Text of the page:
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Italians in Argentina: 
A Virtual Exhibit


"Argentina is very Italian" is something you often hear. What does that mean? 

In this exhibit, you can learn more about the history of Italian immigration to the country from the 1850s to the 1950s. There are stories about Italian influences on food and dance, Jewish-Italian refugees, and Italian missionaries among Indigenous people. These videos, songs, blogs, and maps aim only to give a snapshot of Italian immigration to Argentina.


Italians came from all over the peninsula, and they settled in many parts of Argentina. But in the beginning, as the liberal republic looked to Europe to transform its economy and expand westward and southward onto Indigenous lands, “Italians” overwhelmingly from in and around the port city of Genoa. Shipping routes and personal networks were fundamental in enabling some people to migrate while others – in Italy and elsewhere in Europe – did not catch emigration for several more decades.


What did immigrants eat
and how did their food
become Argentine food?


Italian immigration to Argentina is the ensemble of millions of individual experiences. 

Many people came for work and opportunity. Knowing somebody who was already in the country was an important factor in encouraging others to similarly seek work and opportunity.

Alberto Maria de Agostini was a Catholic missionary who worked to convert Indigenous peoples in southern Argentina and Chile. He worked among the Yámana, Alacalufes, Tehuelches y Araucanos. He also became a passionate mountaineer, ethnographer, photographer and cinematographer.

A short documentary created by the Museo de la Inmigración in Buenos Aires about children's author Syria Poletti (1919-1991). Born and educated in Italy, Poletti immigrated to Argentina in 1939. Her work focuses on the difficulties faced by Italian immigrants, seen through the eyes of children.

Others left because they had to. In the 1930s, Argentina welcomed (albeit hesitantly) approximately 40,000 Jewish refugees. Most came from Germany and few from Poland and eastern Europe. Some Italian Jews also came to Argentina, following the well-worn paths of millions of other Italians. Learn about the objects that refugees brought with them in this curator’s article about Elena Pirani and Mario Lowenthal, who arrived in Buenos Aires in 1938.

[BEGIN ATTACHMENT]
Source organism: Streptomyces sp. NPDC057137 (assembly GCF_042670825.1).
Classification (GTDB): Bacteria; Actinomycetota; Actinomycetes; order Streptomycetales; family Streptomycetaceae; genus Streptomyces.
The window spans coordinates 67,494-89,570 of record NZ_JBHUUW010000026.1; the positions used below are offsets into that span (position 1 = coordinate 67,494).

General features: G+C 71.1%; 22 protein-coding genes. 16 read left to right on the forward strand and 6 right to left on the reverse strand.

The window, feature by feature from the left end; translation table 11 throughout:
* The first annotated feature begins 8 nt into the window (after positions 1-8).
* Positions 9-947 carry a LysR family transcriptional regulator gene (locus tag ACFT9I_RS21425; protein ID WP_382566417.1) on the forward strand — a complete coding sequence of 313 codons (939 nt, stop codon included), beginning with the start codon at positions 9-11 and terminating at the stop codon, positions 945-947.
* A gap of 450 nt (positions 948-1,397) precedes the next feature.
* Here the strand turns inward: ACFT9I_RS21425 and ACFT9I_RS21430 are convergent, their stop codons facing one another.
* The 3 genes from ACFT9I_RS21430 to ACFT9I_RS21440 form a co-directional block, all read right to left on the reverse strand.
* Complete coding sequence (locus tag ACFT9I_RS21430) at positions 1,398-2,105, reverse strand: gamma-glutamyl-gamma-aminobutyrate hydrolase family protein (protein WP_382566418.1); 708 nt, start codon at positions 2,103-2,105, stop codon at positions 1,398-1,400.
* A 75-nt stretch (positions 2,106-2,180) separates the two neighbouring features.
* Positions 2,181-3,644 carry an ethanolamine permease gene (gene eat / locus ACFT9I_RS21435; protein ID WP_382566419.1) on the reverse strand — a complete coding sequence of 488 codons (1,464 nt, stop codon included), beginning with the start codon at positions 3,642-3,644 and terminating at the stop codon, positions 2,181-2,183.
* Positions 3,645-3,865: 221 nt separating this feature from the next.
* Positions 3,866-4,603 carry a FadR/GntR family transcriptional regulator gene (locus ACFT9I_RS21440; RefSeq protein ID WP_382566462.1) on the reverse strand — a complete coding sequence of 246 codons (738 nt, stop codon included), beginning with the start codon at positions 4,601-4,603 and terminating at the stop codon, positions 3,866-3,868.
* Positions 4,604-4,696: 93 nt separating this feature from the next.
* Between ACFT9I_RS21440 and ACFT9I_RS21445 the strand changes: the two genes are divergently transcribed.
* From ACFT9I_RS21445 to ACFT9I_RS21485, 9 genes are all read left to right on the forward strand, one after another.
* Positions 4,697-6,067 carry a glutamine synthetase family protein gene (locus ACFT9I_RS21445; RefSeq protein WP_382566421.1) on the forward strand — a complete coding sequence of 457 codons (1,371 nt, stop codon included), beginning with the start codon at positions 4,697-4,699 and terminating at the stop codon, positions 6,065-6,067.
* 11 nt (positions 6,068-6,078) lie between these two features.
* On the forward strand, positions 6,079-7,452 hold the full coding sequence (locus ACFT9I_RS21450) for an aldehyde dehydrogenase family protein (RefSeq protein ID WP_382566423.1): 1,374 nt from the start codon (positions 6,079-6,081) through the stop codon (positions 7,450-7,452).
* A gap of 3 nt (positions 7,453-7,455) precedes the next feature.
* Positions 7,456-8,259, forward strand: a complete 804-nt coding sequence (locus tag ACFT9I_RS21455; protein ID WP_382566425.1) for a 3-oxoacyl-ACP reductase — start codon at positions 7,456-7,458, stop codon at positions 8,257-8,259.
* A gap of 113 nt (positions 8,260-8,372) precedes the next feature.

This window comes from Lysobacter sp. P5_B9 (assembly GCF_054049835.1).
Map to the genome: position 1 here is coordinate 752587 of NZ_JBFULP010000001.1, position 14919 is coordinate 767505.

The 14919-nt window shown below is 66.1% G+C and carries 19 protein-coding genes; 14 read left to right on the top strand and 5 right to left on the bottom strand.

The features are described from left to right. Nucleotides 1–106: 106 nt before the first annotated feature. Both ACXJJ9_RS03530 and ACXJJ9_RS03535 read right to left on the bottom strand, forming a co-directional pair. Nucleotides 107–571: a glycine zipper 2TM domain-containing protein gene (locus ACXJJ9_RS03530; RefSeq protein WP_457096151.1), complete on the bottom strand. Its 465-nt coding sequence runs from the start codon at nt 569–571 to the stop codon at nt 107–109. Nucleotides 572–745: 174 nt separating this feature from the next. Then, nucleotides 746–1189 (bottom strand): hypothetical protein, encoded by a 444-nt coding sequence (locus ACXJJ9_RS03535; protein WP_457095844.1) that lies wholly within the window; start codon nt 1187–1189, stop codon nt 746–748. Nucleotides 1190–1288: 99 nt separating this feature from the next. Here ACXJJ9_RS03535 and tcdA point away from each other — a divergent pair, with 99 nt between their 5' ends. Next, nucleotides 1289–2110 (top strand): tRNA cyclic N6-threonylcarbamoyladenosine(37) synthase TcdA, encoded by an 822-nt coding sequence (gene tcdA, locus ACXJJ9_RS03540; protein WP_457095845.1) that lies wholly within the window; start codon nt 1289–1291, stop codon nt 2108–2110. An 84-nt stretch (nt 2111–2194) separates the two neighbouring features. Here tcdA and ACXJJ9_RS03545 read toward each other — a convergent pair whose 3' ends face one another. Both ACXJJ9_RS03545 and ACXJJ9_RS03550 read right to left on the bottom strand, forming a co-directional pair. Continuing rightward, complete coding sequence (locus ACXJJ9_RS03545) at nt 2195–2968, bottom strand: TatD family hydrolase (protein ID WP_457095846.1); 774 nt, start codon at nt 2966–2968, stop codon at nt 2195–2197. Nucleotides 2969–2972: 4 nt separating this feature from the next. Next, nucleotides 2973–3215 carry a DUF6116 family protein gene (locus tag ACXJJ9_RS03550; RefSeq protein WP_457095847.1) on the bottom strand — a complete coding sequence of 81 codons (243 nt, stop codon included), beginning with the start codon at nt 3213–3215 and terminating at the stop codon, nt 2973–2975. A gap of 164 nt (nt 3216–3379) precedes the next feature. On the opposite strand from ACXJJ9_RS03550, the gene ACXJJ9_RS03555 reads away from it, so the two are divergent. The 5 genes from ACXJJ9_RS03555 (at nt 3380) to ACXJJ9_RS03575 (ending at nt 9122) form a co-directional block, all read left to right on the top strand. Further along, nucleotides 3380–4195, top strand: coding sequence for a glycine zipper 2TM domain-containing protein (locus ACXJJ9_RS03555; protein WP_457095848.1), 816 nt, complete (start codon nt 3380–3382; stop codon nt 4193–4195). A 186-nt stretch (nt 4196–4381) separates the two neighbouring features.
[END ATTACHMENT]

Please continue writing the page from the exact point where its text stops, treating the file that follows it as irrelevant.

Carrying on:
The trunk of 
a Jewish-Italian 

A suitcase and a story of seeking a better life

What is more Argentine than tango?

Yet it was not only a music and dance that immigrants – especially Italians – produced but it is something clearly marked by the multicultural environment of Buenos Aires in the first half of the twentieth century. Many famous tangos relate the immigrant experience, including stories of sadness, nostalgia, and estrangement. Tango lyrics are also filled with Lunfardo, a hybrid language that emerged in Buenos Aires that was highly influenced by Piedmontese, Lombard, Venetian, Tuscan, Neapolitan, Calabrian, Sicilian, and Genoese. Many distinctive words in Argentine Spanish (mina, cana, guita, fiaca, morfar, etc) come from this mixing and perhaps live on because of their prevalence in classic tangos.


These stories about Italians are part of a rich history of immigration to Argentina. The influence of Italians can be seen in all aspects of Argentine society, but so too can that of many other groups. Argentina is very Italian, but in food, dance, religion, family, it is many other things as well.

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